At the recent Feminist Tech Exchange in Cape Town, it is actually amazing to learn of how women are suppressed from their freedom of expression around the world. Websites are continuously torn down or hacked if it does not suit a certain government's views. Children are tricked to participate in graphic, explicit websites or forums. The right to protect your information and privacy could be invaded as each day passes.

Being based here in South Africa, where words of violence and abuse directed at women and children (even from the incoming president) are mind-boggling, it is imperative that one explores the new and innovative ways to beat the system. Please follow takebackthetech during the next 15 days of activism if you believe in a better world.

What would our world be like if all women participated in the knowledge economy?

FTX blog: 11/12/2008

As we reach our last track day here at FTX, I do not see it as the end to learning and practice.

Firstly at AWID, we hope to keep our FTX friends connected with SMS (through newly learned tools) to keep in touch with news and actions happening as we disperse among the 2000+ delegates and go to our separate hotel accomodations. I also hear rumours of a wireless network being set up at the conference as a practical demonstration and possible testing of the new prototype of Freedom Fone.

Secondly, Take back the Tech will be a great way to practice new skills. Done.

Beyond FTX and AWID, I see feminists being better heard through the new tools. But how do we document the possible successes and hardships that we will most definitely run into now that our FTX tech support network is not at the tips of our fingers like now? How will feminist work be shaped because of the use of SMS to advocate for improved access to ICTs for women? What will be the industry reaction be to the changing environment as women gain better skills in wireless networking?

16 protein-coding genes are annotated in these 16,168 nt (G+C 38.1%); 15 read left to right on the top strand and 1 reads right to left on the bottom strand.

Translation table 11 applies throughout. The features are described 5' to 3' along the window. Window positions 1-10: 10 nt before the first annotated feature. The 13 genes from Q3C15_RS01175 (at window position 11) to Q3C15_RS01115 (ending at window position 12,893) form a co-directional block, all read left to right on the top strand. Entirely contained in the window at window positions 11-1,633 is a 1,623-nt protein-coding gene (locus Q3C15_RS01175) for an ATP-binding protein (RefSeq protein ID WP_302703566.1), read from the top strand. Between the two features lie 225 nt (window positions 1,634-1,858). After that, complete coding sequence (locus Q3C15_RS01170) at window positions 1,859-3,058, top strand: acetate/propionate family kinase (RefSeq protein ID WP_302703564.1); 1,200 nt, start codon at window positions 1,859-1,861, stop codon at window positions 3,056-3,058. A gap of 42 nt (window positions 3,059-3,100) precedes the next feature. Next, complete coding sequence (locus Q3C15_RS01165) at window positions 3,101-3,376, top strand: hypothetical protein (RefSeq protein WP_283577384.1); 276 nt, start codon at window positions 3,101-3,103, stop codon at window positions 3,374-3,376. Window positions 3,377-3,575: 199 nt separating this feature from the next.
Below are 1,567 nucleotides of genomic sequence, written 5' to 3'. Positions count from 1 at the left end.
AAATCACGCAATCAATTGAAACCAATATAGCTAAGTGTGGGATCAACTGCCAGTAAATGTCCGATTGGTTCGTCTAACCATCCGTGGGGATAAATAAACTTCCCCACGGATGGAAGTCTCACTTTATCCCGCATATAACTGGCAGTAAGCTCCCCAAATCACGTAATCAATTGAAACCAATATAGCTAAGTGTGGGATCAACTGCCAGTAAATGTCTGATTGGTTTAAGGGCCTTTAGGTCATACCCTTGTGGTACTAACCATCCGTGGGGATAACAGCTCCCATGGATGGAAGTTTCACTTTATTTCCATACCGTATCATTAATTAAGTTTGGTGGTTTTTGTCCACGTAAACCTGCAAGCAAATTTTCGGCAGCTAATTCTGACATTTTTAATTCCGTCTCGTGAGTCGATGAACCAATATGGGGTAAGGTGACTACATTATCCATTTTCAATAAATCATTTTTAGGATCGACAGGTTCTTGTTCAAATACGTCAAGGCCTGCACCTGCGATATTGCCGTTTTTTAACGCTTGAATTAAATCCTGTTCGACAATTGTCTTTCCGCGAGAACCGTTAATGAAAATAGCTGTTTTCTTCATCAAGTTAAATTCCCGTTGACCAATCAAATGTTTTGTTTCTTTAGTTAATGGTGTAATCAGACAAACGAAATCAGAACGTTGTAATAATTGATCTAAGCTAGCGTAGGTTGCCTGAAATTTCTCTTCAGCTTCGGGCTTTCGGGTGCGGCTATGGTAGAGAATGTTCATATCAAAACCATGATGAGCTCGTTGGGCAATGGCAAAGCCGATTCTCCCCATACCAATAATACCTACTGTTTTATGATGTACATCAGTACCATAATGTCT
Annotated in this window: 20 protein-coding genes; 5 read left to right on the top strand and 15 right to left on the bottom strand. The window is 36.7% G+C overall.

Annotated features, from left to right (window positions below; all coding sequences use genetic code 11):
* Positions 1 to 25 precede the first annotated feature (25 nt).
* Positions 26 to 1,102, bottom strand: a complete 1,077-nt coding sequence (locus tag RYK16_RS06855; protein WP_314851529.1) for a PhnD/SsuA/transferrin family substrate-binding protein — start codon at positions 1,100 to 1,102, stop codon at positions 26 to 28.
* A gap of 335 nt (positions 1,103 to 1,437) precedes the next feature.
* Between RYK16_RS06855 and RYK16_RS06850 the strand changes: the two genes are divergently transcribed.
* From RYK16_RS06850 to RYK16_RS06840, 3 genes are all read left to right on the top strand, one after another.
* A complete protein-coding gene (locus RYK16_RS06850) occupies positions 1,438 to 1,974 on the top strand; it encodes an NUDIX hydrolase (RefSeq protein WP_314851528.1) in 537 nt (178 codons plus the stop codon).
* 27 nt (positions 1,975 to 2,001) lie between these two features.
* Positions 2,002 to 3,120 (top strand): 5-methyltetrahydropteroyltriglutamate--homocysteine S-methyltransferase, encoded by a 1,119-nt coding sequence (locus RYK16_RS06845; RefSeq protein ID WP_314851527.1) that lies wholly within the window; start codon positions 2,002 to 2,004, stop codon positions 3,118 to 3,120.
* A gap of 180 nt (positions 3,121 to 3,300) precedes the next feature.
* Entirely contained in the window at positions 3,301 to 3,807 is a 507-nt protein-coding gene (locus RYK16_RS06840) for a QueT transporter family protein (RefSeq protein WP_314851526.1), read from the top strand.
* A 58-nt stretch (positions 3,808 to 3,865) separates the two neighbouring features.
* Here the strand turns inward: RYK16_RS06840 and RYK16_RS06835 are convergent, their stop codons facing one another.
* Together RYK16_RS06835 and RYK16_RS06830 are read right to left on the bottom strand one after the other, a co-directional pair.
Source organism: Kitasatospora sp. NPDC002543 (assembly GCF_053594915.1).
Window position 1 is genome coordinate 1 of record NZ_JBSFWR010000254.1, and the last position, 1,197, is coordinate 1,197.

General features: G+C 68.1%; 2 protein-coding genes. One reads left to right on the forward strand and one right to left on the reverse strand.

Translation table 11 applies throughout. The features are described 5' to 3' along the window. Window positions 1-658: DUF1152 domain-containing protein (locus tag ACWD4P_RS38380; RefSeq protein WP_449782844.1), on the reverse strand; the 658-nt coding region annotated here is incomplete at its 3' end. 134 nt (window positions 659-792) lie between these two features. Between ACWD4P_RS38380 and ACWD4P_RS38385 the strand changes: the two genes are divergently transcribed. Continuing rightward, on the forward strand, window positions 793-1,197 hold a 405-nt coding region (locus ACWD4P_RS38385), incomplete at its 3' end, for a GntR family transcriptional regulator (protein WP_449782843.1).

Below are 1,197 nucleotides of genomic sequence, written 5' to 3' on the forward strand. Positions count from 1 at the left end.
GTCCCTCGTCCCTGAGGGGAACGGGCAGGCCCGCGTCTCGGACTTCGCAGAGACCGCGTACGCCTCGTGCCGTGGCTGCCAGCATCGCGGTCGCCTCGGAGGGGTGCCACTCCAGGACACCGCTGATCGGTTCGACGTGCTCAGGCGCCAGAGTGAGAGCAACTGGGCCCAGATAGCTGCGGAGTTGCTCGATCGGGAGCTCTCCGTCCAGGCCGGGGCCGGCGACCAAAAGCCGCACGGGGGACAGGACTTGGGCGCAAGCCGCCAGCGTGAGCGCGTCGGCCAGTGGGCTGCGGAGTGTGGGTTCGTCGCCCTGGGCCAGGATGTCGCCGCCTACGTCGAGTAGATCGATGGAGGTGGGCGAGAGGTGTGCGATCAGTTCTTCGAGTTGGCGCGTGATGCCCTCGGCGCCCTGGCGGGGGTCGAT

1. Let us not stop questioning.

2. Let us document, video, audio-record, photograph, write, SMS.

3. Let us talking about it one-on-one.

4. Let us get people to see the light.

5.Let us share with each other how our world would look like if women were able to reach their full potential.



F4W – Feminists for Wireless!

Wireless (wi-fi) community networking has become a recent passion of mine particularly here in Africa. The passion lies in reaching the last mile: seeing rural communities be connected to internet using innovative practices through antennae, wireless routers and motivated people. This is even after overcoming harsh conditions of poor reliability to electricity, dust, lightning, illiteracy, hilly terrain and lack of resources. Wireless does not leave the rural out and in fact, has helped to develop skill and astonishing new ideas of reversing the digital divide trend.

But lets not be too wishful. My observations in Africa is that wireless networking is still dominated by male electrical engineers. But because wireless networking is still such a new concept, the trend can still be reversed. I believe that it has begun here at FTX! My heart filled with hope and optimism as I watched my track participants attempt to dispel usually daunting ideas of hardware and go configure a wireless router and learn more about connecting wi-fi. It is not hard at all! We just need to learn the glossary of the scary tech words and do it. So feminists (male and female), if we want wireless networking to be useful to our underserved rural communities and help women gain access to the knowledge economy, make time to learn these wireless hardware / software skills today.

Shout out to Lillian and Fatima leading us to see Wireless through Women!


Wireless Africa
Wireless Networking in the Developing World
Community Wireless Resource Centre (Makerere University)

Tuesday, November 25, 2008

Hands dirty @ Wireless & Mobile

Blogging at FTX (11/11/2008):

Its a windy chilly day in Cape Town, but the weather has definitely not slowed down the energy of the participants at FTX. From the summary of the different track groups, it appears most facilitators have started with concept and technology introductions. Today, the groups are delving deeper into practice and usage of the technologies. In the wireless – mobile track, the participants are getting their hands dirty with testing FrontlineSMS for mass SMS campaigns. As with trying to add Fring to our mobiles yesterday, only one successful test group was able to get the messages out to the South African phone numbers using the software and GSM modem. Lets not despair; we still have time to work out the glitches with our other test groups. As our facilitator, Brenda stated, its the best way to learn about technology!